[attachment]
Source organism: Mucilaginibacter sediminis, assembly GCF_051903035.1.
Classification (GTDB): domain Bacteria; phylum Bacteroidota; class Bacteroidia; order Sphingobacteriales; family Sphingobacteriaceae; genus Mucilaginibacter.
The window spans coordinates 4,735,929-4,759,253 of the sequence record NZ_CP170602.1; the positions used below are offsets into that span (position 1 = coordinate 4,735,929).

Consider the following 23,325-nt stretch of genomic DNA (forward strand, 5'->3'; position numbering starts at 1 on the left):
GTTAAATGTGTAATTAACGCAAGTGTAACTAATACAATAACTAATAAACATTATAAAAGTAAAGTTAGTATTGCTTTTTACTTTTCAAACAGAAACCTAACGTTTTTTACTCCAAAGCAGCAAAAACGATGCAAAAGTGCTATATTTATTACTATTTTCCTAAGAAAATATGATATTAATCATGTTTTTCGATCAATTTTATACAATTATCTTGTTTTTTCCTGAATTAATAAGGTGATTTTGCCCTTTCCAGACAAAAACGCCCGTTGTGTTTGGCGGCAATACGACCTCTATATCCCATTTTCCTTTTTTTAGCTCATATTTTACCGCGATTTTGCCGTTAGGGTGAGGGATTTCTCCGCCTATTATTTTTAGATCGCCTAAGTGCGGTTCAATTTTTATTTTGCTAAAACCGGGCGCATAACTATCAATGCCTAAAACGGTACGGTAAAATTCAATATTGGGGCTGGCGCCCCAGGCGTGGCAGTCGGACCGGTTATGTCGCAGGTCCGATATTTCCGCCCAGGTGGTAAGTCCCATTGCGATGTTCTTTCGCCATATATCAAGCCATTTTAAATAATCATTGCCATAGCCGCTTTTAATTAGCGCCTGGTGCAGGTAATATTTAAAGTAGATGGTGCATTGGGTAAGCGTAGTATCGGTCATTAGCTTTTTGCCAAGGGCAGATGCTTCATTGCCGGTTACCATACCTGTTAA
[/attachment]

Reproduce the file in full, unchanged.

Source organism: Mucilaginibacter sediminis, assembly GCF_051903035.1.
Classification (GTDB): domain Bacteria; phylum Bacteroidota; class Bacteroidia; order Sphingobacteriales; family Sphingobacteriaceae; genus Mucilaginibacter.
The window spans coordinates 4,735,929-4,759,253 of the sequence record NZ_CP170602.1; the positions used below are offsets into that span (position 1 = coordinate 4,735,929).

Consider the following 23,325-nt stretch of genomic DNA (forward strand, 5'->3'; position numbering starts at 1 on the left):
GTTAAATGTGTAATTAACGCAAGTGTAACTAATACAATAACTAATAAACATTATAAAAGTAAAGTTAGTATTGCTTTTTACTTTTCAAACAGAAACCTAACGTTTTTTACTCCAAAGCAGCAAAAACGATGCAAAAGTGCTATATTTATTACTATTTTCCTAAGAAAATATGATATTAATCATGTTTTTCGATCAATTTTATACAATTATCTTGTTTTTTCCTGAATTAATAAGGTGATTTTGCCCTTTCCAGACAAAAACGCCCGTTGTGTTTGGCGGCAATACGACCTCTATATCCCATTTTCCTTTTTTTAGCTCATATTTTACCGCGATTTTGCCGTTAGGGTGAGGGATTTCTCCGCCTATTATTTTTAGATCGCCTAAGTGCGGTTCAATTTTTATTTTGCTAAAACCGGGCGCATAACTATCAATGCCTAAAACGGTACGGTAAAATTCAATATTGGGGCTGGCGCCCCAGGCGTGGCAGTCGGACCGGTTATGTCGCAGGTCCGATATTTCCGCCCAGGTGGTAAGTCCCATTGCGATGTTCTTTCGCCATATATCAAGCCATTTTAAATAATCATTGCCATAGCCGCTTTTAATTAGCGCCTGGTGCAGGTAATATTTAAAGTAGATGGTGCATTGGGTAAGCGTAGTATCGGTCATTAGCTTTTTGCCAAGGGCAGATGCTTCATTGCCGGTTACCATACCTGTTAA